• Surveys and Questionnaires – When you ask for many users’ opinions, you will gain massive amounts of information. Keep in mind that you’ll have data about what users say they do, as opposed to insights into what they do. You can get more reliable results if you incentivize your participants well and use the right format.
  • Tree Testing You remove the user interface so users must navigate the site and complete tasks using links alone. This helps you see if an issue is related to the user interface or information architecture.

Another powerful benefit of conducting quantitative research is that you can keep your stakeholders’ support with hard facts and statistics about your design’s performance—which can show what works well and what needs improvement—and prove a good return on investment. You can also produce reports to check statistics against different versions of your product and your competitors’ products.

Most quantitative research methods are relatively cheap. Since no single research method can help you answer all your questions, it’s vital to judge which method suits your project at the time/stage. Remember, it’s best to spend appropriately on a combination of quantitative and qualitative research from early on in development. Design improvements can be costly, and so you can estimate the value of implementing changes when you get the statistics to suggest that these changes will improve usability. Overall, you want to gather measurements objectively, where your personality, presence and theories won’t create bias.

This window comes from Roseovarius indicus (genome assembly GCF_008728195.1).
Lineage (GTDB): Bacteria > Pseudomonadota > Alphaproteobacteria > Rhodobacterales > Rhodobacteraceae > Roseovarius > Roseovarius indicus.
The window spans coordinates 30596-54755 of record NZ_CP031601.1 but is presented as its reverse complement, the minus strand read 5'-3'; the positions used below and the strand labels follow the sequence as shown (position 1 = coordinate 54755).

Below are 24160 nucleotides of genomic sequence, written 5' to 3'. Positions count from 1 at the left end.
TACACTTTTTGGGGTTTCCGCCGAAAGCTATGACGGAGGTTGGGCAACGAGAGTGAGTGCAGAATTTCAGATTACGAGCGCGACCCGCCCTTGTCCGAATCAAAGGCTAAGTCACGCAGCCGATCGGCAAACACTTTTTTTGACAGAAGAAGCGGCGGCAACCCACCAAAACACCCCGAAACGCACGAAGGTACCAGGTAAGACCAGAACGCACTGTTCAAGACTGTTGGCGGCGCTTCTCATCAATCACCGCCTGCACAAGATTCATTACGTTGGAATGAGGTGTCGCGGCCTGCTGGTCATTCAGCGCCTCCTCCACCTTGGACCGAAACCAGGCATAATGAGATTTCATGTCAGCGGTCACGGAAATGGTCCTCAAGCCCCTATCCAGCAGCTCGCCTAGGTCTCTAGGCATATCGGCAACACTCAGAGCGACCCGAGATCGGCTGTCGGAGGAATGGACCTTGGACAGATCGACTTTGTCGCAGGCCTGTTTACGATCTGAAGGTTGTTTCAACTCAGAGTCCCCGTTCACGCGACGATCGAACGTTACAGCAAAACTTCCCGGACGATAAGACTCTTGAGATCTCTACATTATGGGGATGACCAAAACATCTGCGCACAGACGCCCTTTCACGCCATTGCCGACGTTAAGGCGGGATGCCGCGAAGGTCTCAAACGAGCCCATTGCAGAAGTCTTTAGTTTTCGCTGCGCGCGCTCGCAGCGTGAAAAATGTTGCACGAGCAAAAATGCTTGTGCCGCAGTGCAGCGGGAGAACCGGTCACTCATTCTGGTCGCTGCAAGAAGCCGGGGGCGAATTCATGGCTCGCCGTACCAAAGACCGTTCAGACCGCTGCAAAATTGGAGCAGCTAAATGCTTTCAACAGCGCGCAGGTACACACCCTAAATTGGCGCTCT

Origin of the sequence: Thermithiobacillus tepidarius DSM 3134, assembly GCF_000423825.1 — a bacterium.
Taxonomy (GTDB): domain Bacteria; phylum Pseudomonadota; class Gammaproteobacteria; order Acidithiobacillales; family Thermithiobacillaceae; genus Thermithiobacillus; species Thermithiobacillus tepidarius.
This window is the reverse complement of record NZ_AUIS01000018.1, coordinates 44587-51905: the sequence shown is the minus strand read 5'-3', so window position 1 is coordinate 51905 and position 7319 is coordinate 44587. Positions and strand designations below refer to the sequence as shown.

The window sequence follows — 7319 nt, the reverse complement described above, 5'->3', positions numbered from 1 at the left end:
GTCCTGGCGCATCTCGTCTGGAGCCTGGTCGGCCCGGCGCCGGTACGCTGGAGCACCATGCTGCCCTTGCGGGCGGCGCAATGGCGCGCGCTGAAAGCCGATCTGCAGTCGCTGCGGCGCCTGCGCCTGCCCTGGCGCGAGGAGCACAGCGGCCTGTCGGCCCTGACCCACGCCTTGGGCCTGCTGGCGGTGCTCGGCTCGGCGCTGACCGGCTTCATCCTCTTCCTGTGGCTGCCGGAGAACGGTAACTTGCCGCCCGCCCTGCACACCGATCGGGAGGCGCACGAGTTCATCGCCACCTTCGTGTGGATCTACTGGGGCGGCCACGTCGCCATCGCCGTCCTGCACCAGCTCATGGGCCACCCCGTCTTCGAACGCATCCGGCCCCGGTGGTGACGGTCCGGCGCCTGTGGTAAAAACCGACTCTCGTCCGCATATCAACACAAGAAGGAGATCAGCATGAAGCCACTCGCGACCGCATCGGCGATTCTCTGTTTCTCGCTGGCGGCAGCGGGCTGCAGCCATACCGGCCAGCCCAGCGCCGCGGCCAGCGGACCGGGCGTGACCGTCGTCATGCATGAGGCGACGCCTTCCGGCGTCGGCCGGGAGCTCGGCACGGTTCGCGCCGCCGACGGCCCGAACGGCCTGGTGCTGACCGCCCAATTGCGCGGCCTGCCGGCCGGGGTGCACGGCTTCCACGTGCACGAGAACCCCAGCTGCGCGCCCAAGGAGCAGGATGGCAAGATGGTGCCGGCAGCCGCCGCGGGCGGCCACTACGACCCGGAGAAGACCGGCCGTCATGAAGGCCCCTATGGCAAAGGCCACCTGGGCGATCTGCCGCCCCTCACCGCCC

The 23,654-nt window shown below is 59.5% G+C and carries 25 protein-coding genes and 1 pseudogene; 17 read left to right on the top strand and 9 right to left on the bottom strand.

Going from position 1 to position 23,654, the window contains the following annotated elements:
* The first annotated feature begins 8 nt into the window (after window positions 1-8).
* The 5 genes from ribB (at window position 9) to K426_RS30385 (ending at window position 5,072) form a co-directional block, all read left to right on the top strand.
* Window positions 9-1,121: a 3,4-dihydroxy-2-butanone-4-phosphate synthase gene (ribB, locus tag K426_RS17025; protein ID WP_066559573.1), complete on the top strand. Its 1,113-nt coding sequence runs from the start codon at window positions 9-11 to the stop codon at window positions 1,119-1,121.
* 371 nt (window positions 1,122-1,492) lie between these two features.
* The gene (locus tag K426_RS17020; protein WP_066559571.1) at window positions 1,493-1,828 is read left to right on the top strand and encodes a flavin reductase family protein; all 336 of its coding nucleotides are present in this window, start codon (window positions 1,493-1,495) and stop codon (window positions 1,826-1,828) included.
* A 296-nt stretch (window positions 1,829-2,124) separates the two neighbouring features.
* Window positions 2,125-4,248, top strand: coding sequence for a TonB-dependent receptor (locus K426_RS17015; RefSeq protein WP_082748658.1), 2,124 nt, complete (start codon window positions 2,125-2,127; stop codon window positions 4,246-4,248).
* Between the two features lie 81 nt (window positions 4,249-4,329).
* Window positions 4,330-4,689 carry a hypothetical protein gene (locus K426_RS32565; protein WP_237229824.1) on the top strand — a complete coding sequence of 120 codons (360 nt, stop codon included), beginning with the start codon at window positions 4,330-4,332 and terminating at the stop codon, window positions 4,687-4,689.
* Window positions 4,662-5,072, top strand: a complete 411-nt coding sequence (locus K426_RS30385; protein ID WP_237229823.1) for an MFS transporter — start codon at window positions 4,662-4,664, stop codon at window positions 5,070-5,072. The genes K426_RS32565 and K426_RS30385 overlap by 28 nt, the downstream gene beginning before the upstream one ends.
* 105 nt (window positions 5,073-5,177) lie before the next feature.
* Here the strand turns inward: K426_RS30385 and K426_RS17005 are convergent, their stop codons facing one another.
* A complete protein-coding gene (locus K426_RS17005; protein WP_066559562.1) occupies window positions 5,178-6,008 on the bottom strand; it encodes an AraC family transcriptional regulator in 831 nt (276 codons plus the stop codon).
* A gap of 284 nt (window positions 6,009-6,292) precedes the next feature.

Learn More about Quantitative Research

Take our User Research course to see how to get the most from quantitative research: https://www.interaction-design.org/courses/user-research-methods-and-best-practices

See how quantitative research methods fit into your design research landscape: https://www.smashingmagazine.com/2018/01/comprehensive-guide-ux-research/

This insightful piece shows the value of pairing quantitative with qualitative research: https://usabilitygeek.com/ux-designers-quantitative-data/

Find helpful tips on combining quantitative research methods in mixed methods research: https://blog.optimalworkshop.com/what-is-mixed-methods-research/

Literature on Quantitative Research

Here’s the entire UX literature on Quantitative Research by the Interaction Design Foundation, collated in one place:

All Literature